All eyes were on Ian today as he hammered most of the Florida peninsula.
Ian is rapidly weakening over land this evening, but is still forecast to be a tropical storm approaching the Atlantic tomorrow.
Above is the latest track (as of 8 p.m.) from the National Hurricane Center.
This forecast track continues the slight eastward push we’ve seen over the last few updates.
As Iain approaches Middle Georgia, we will begin to see a greater influence of the high pressure center to the north.
This will create a wind gradient, which is essentially an increase in wind speed due to the proximity of two opposing pressures.
Wind gusts will be up to 40 meters per second, especially in the southeastern regions of the country.
Sustained winds will pick up to 20 mph tomorrow.
The high will stay around 70 degrees until the end of the week.
Friday will be the day we see Ian make his second landfall, this time on the Atlantic coast.
There are still some questions about where that exit will take place, and that will make a big difference to our exposure here in Middle Georgia.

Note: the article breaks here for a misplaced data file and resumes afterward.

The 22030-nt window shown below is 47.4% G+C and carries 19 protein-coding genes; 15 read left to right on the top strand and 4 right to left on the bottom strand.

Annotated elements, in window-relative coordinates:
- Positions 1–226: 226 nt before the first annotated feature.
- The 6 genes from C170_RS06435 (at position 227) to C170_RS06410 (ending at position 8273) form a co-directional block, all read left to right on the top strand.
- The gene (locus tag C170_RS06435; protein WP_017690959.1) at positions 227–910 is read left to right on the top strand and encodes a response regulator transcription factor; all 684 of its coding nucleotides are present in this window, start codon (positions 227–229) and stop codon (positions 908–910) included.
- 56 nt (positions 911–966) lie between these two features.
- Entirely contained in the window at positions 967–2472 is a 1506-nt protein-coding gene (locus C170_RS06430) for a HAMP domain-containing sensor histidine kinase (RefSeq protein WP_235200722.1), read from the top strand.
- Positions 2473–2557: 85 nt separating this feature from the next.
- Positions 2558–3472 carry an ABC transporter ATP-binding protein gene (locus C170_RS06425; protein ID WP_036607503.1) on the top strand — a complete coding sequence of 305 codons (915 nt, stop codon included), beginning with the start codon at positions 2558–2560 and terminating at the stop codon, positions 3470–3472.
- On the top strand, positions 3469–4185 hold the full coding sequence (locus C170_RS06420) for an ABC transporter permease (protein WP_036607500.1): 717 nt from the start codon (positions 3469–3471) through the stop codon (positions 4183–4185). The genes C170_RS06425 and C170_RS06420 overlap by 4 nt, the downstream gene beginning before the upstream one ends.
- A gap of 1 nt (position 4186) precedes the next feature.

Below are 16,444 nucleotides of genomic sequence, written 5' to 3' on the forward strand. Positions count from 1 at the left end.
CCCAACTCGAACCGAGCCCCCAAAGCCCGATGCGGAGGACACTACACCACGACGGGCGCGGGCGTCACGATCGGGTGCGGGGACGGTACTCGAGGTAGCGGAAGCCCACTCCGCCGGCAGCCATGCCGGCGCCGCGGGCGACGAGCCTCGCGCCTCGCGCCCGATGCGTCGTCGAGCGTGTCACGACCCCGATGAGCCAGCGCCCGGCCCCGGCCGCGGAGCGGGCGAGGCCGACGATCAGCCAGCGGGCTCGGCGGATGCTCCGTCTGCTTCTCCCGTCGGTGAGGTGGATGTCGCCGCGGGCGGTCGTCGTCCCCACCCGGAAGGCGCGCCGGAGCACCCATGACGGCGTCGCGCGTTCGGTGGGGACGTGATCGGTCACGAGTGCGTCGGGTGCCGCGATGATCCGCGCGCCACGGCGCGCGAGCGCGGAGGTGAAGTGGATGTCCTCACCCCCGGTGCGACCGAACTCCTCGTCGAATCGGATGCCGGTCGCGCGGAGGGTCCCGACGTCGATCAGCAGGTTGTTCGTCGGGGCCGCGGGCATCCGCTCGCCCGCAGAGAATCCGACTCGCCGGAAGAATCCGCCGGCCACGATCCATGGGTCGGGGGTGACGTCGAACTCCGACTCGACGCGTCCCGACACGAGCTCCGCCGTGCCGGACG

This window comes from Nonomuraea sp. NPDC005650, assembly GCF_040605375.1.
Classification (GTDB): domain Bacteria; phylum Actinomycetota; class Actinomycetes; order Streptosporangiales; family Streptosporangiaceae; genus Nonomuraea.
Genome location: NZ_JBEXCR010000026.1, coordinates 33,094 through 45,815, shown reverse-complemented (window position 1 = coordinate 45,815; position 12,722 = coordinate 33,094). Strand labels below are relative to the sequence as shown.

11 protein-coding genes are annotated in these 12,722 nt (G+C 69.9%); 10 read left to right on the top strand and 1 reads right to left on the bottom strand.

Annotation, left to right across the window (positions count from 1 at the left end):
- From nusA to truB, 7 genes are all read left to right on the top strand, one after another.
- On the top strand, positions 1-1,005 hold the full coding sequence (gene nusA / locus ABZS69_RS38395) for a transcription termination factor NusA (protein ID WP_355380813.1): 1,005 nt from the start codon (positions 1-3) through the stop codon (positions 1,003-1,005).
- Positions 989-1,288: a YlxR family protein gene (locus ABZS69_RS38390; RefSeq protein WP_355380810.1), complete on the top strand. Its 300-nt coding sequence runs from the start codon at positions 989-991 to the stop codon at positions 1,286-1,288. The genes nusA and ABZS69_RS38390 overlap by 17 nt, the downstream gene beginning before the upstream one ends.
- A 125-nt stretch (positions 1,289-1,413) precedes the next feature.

In the model above, the center of circulation would move in South Carolina near Charleston.
This would be the best scenario for us, and as a result, a dry part of our territory would be preserved.
In this model (above), Ian will make landfall near Savannah, bringing rain to Middle Georgia.
This decision will keep wind gusts slightly higher and increase rainfall totals to about 1-3 inches by Saturday.
Even so, it will be windy through Friday and at least Saturday morning.
Wind gusts will reach 40 and possibly even 50 mph near landfall.
These strong conditions may cause several trees to fall and power outages.
The heaviest rainfall will be in areas closest to the coast, with most of us getting less than 2 inches of rain.
The forecast will be fairly quiet for the rest of the weekend and into next week.
Highs will slowly warm into the mid 70s and low 80s next week.